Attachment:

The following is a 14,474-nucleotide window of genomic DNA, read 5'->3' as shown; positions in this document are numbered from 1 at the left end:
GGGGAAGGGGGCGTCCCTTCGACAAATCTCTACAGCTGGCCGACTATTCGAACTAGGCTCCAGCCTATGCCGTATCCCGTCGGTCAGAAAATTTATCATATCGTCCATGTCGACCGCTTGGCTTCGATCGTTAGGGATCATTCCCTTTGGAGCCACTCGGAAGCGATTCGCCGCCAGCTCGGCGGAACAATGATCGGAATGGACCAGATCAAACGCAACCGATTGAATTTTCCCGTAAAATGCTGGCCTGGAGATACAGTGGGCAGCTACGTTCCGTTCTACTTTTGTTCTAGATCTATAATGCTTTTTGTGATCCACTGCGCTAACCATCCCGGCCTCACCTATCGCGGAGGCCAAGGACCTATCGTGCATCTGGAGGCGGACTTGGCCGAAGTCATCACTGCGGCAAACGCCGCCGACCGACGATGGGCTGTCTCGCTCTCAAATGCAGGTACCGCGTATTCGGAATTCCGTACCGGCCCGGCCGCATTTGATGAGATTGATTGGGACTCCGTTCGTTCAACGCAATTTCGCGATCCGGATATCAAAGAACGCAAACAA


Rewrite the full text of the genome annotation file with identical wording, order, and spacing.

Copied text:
The following is a 14,474-nucleotide window of genomic DNA, read 5'->3' as shown; positions in this document are numbered from 1 at the left end:
GGGGAAGGGGGCGTCCCTTCGACAAATCTCTACAGCTGGCCGACTATTCGAACTAGGCTCCAGCCTATGCCGTATCCCGTCGGTCAGAAAATTTATCATATCGTCCATGTCGACCGCTTGGCTTCGATCGTTAGGGATCATTCCCTTTGGAGCCACTCGGAAGCGATTCGCCGCCAGCTCGGCGGAACAATGATCGGAATGGACCAGATCAAACGCAACCGATTGAATTTTCCCGTAAAATGCTGGCCTGGAGATACAGTGGGCAGCTACGTTCCGTTCTACTTTTGTTCTAGATCTATAATGCTTTTTGTGATCCACTGCGCTAACCATCCCGGCCTCACCTATCGCGGAGGCCAAGGACCTATCGTGCATCTGGAGGCGGACTTGGCCGAAGTCATCACTGCGGCAAACGCCGCCGACCGACGATGGGCTGTCTCGCTCTCAAATGCAGGTACCGCGTATTCGGAATTCCGTACCGGCCCGGCCGCATTTGATGAGATTGATTGGGACTCCGTTCGTTCAACGCAATTTCGCGATCCGGATATCAAAGAACGCAAACAA